From the mailbag:
I am writing, in order to draw your attention to a new electronic journal, dedicated to Classical Studies and the Ancient Mediterranean World. The journal is named “Electryone” and it is hosted by the University of the Aegean, Rhodes, Greece.
You can visit it at http://www.electryone.gr
… it appears that the first issue is scheduled to come out in July …
This is another Cambridge Journals thing … the European Review has an issue on ancient medicine and the following are free (all the papers are pdf):
- Heikki Solin, Was there a Medical School at Salerno in Roman Times?
- Vivian Nutton, Galen and Roman Medicine: or can a Greek become a Latin?
- Lola Ferre, The Jewish Contribution to the Transmission of the Classical Legacy
- Gotthard Strohmaier, Arabic Medicine: Continuation of Greek Tradition and Innovation
… it seems easiest to access them here …
The Cambridge Journals online folks have put some articles from vol. 59 of Greece and Rome up for free for a while (until mid-January), including:
- Alison Rosenblitt, Rome and North Korea: Totalitarian Questions
- James Robson,Transposing Aristophanes: The Theory and Practice of Translating Aristophanic Lyric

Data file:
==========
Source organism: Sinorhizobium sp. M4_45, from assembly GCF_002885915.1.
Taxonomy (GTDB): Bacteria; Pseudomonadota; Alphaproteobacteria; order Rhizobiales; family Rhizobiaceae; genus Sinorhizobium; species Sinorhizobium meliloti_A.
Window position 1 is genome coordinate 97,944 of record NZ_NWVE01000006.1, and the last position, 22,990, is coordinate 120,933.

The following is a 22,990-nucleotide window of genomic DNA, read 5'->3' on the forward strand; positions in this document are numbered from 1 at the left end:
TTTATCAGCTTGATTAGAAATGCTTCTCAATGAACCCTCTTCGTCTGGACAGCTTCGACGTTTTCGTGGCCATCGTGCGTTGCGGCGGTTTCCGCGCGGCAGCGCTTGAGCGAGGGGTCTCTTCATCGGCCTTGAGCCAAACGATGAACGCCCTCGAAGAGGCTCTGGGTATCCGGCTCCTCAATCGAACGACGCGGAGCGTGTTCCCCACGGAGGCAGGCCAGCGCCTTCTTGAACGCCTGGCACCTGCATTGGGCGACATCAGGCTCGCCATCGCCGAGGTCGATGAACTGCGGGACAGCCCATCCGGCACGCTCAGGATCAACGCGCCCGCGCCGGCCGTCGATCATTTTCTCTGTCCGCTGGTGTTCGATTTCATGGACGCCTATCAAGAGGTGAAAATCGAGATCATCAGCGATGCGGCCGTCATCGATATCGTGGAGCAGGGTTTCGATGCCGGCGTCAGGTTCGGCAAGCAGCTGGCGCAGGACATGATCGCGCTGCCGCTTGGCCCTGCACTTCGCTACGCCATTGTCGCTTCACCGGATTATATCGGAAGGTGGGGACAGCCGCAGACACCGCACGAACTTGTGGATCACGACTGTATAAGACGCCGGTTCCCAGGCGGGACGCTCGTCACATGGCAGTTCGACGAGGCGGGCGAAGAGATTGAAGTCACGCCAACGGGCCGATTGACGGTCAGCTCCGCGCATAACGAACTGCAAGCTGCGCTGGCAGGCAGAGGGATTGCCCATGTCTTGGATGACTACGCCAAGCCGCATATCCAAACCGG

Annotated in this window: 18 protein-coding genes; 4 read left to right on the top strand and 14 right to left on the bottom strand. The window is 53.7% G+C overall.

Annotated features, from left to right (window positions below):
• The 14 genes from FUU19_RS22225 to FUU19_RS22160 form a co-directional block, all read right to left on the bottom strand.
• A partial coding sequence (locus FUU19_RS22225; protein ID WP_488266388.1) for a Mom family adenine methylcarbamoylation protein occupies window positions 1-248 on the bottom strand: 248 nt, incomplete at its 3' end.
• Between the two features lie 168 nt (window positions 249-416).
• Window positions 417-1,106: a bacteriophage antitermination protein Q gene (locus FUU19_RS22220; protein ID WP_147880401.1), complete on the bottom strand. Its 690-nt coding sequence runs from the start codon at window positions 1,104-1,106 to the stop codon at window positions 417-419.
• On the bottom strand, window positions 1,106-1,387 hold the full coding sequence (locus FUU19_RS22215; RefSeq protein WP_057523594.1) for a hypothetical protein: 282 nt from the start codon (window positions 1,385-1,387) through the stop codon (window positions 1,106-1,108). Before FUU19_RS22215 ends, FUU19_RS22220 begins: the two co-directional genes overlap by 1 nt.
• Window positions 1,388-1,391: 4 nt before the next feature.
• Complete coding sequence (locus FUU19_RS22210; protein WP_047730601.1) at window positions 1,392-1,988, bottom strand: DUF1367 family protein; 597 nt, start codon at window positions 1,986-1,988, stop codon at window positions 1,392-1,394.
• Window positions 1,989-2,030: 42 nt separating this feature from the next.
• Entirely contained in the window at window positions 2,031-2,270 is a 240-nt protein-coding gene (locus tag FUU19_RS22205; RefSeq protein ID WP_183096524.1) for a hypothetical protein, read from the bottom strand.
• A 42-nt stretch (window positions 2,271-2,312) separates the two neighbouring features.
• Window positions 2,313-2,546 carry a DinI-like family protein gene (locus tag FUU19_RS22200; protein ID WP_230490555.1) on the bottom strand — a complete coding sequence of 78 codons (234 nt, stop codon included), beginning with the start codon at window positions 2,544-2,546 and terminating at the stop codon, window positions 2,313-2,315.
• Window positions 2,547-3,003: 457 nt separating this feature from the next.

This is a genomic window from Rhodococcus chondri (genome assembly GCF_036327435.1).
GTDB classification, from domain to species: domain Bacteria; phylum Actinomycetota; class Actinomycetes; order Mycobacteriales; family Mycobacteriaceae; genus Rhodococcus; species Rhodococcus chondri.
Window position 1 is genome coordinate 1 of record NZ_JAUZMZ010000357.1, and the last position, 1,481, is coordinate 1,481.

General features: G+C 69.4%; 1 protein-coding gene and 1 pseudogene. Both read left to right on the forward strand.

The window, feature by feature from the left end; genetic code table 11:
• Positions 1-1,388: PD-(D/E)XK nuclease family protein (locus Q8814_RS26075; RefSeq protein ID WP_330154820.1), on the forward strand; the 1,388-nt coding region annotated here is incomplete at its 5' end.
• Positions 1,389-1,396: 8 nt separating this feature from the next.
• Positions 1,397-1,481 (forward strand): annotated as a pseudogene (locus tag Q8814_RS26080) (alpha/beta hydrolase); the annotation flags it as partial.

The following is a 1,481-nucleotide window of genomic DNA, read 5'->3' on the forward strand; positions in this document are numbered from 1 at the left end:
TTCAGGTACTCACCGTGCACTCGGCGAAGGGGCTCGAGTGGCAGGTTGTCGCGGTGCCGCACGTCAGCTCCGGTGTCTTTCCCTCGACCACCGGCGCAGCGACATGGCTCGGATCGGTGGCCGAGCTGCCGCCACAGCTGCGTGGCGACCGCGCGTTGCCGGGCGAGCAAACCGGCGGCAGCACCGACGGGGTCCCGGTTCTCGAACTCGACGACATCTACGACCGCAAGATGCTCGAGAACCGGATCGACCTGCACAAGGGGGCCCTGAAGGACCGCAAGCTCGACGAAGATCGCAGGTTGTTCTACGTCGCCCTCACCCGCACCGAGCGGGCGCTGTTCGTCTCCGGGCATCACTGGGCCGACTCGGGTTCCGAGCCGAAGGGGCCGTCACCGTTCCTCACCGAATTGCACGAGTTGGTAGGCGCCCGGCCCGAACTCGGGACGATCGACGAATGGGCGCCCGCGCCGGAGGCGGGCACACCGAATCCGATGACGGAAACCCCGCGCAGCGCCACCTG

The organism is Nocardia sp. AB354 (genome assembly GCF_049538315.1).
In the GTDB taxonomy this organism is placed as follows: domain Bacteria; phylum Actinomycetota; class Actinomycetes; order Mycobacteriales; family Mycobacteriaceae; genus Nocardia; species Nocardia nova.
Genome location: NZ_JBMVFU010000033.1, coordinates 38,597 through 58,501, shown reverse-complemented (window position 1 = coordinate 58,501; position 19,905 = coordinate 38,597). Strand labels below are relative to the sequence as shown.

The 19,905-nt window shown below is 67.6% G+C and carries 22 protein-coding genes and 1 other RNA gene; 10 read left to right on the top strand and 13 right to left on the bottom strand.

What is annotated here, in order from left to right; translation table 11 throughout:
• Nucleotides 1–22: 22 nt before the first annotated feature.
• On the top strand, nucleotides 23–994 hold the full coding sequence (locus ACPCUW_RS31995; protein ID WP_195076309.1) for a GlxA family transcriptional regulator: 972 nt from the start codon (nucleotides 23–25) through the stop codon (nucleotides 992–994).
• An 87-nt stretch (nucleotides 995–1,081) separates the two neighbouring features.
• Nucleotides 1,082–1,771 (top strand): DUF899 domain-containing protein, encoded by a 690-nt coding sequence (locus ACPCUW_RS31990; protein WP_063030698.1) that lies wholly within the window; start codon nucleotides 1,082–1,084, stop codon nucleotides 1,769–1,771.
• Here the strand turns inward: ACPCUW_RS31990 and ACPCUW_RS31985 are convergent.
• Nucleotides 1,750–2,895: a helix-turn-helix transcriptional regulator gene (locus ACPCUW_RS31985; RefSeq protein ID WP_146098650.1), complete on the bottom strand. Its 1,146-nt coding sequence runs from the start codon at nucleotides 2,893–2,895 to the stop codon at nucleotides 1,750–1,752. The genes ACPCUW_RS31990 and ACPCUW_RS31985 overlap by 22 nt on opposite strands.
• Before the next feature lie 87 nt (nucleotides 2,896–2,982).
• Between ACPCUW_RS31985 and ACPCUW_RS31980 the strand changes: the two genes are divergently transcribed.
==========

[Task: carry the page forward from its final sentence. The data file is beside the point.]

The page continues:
- Sean Corner, Did ‘Respectable’ Women Attend Symposia?
- Malcolm Heath, Greek Literature
- B.M. Levick, Roman History
… as might be inferred, the latter pair are subject review type things. Check them out at: Greece & Rome
They don’t have an issue out yet (it’s coming soon) but they do have a page at Brill, so it must be official. Here’s the description from that page:
Greek and Roman Musical Studies is a new journal, the first specialist periodical in the fields of ancient Greek and Roman music. It will publish papers offering cultural, historical, theoretical, archaeological, iconographical and other perspectives on music in Classical antiquity, and on its reception in later times (especially the Middle Ages and the Renaissance, but also more recent periods). The Editorial Board will also consider contributions on music elsewhere in the Mediterranean region, including Egypt, Syria, Palestine and Mesopotamia. Cross-disciplinary approaches will be particularly appreciated.